This post was authored by Tiffany Lam
Renowned activist and urbanist Jane Jacobs once praised the vivaciousness of city sidewalks and streets as, ‘...an intricate ballet in which the individual dancers and ensembles all have distinctive parts which miraculously reinforce each other and compose an orderly whole.’ After all, what is a city but its people? What are streets for if not to let people move, navigate, and experience their communities? Unfortunately, years and years of prioritizing the construction of highways and wide roads has enabled car to dominate, leaving little opportunity for people to choreograph ‘intricate ballets’ as they move around the city on foot and on bike.
An increasingly popular way to redistribute street space away from cars to people is Open Streets, or Ciclovías, which temporarily repurpose streets into car-free spaces in order to encourage greater physical activity, civic engagement, community cohesion, public space revitalization, and local business stimulation. What distinguishes Open Streets from street closure festivals is the explicit goal to help promote more active, healthy, and sustainable modes of transport, as well as complementary programming to liven up the public realm, offer educational opportunities, and encourage physical activity and healthy behaviors. Examples include yoga classes, cooking classes, Zumba classes, games that people can stop and play, and outreach for city departments or causes.
Ciclovías originated in Bogotá, Colombia in 1974 and became more robust under the mayoral leadership of Enrique Peñalosa from 1998 until 2001. On Sundays and holidays from 7am to 2pm, 76 miles of Bogotá streets are closed off to car traffic to allow people walk and bike freely without road traffic fear and stress. Peñalosa, who was re-elected as mayor for the 2016 – 2019 term, continues to be a strong advocate for walking and bicycling and said, ‘We had to build a city not for businesses or automobiles, but for children and thus for people. Instead of building highways, we restricted car use. We invested in high-quality sidewalks, pedestrian streets, parks, bicycle paths, libraries; we got rid of thousands of cluttering commercial signs and planted trees. All our everyday efforts have one objective: Happiness.’
What Mayor Peñalosa saw was that quality public space—in the form of pedestrianized streets, safe sidewalks to walk and play on, safe bicycle routes, more green spaces, parks, and plazas—should be a political priority because it is key to happy, healthy, and more sustainable cities. A recent Open Streets report shows that since the first Ciclovía in Bogotá, it has been replicated in 496 cities in 27 countries on all continents. Latin American cities take the lead by accounting for 93% of all regularly occurring Open Streets programs, most of which were implemented after 2000. They have been able to sustain Open Streets programs due to greater frequency, longer routes, more public funding (79% of programs are led by government entities), and greater public and civic support. Meanwhile, in the United States there have been Open Streets in 135 cities, although inadequate funding inhibits their frequency.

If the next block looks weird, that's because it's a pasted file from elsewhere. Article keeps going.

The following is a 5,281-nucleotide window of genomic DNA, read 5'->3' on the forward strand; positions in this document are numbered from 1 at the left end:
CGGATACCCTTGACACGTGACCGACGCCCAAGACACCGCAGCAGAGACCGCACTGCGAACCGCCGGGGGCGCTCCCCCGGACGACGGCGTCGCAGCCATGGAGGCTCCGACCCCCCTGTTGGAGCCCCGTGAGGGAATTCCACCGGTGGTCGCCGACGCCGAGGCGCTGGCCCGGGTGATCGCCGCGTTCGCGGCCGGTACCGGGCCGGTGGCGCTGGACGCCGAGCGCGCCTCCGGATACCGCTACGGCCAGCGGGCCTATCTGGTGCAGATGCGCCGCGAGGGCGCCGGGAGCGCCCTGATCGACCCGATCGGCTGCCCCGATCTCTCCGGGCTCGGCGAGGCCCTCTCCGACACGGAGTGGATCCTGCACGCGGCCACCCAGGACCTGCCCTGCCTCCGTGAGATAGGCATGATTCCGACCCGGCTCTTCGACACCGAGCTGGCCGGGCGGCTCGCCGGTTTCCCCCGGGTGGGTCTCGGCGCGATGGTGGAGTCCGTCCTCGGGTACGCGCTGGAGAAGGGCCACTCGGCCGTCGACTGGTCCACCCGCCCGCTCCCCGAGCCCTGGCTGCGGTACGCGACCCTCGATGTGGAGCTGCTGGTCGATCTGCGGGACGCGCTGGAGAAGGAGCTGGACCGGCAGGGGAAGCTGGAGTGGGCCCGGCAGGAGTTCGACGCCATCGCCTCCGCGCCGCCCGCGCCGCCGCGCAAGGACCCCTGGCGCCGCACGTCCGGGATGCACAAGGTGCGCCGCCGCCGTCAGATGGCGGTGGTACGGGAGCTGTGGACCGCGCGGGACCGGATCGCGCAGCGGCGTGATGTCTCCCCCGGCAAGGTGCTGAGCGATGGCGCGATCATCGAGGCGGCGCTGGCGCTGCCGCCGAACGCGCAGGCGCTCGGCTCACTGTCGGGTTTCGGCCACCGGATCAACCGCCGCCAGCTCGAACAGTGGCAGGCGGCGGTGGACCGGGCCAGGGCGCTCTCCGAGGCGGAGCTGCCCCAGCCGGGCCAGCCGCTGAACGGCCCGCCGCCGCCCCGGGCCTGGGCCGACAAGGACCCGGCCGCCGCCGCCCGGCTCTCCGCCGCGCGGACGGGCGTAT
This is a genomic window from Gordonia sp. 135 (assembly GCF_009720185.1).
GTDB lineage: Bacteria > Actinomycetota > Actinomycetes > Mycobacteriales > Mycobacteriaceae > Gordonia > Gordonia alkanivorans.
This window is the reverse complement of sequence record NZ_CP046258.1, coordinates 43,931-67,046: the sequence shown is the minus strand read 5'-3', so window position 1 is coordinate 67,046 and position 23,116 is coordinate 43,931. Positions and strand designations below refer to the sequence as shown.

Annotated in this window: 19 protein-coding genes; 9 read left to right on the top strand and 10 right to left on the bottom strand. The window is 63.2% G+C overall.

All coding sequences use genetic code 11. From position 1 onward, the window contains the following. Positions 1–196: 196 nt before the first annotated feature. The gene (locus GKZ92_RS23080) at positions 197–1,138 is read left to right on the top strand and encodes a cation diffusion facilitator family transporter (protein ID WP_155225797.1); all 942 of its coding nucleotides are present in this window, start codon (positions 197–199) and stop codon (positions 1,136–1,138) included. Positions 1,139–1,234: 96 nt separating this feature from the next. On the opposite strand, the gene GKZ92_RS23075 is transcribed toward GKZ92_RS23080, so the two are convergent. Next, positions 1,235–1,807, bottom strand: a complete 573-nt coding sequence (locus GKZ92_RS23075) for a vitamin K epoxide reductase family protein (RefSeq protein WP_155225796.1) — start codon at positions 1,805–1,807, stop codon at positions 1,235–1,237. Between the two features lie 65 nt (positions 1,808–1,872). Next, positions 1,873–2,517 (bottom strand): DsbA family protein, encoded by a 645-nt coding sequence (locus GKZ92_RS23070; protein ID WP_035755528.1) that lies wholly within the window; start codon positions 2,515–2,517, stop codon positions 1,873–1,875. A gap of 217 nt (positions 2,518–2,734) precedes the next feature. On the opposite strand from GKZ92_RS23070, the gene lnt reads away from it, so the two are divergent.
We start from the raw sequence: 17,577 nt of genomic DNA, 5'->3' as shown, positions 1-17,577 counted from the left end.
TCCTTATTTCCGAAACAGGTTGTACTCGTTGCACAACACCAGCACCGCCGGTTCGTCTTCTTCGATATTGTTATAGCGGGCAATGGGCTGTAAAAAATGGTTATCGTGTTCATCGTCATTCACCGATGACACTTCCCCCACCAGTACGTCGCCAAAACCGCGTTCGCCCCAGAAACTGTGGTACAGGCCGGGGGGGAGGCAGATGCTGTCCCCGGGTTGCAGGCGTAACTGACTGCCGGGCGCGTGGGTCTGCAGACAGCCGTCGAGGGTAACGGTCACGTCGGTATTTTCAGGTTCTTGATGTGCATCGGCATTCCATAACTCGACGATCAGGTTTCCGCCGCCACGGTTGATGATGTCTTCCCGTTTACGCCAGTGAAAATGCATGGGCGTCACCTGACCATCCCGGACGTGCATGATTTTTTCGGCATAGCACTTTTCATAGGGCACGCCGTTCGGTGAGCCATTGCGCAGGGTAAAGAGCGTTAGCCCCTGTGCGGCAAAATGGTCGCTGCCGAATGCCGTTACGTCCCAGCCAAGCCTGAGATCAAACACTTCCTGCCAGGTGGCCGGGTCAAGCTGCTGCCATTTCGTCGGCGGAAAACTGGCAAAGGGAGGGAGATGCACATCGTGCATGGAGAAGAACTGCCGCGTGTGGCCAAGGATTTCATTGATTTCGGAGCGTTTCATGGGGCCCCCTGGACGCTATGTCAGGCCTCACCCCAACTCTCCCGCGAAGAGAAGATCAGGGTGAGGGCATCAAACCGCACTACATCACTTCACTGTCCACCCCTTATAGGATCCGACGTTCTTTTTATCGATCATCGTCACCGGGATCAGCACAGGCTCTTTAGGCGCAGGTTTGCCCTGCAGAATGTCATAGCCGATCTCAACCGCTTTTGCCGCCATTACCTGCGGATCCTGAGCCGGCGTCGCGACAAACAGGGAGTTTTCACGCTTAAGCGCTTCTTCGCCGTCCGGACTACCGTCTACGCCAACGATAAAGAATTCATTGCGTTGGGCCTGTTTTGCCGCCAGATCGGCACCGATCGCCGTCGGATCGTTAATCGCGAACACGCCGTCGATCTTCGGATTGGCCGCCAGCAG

This is a shame because as the report demonstrates, Open Streets positively impact communities. They have been successful in encouraging more people to walk and bike and in making public spaces more vibrant. If we want cities for people; cities that are liveable, inclusive, healthier, happier, and more sustainable; cities with streets and sidewalks characterized by ‘intricate ballets,’ then we must put people first and invest more in Open Streets programs.
To increase and sustain Open Streets programs in American cities, they must occur with regular frequency so that people, political and civic leaders, and businesses have consistent opportunities to participate and experience first-hand their benefits. This, of course, will require more resources—funding, staff, political and civic support, and volunteers. To overcome that, individual Open Streets programs should conduct thorough evaluations of their programs, including analyses of their budgets to optimize cost-effectiveness. Evaluation results should be shared to create a growing body of evidence about the benefits of Open Streets programs, which can substantiate their growth and expansion. With more research and evaluation, Open Streets can hopefully become more widespread in the United States.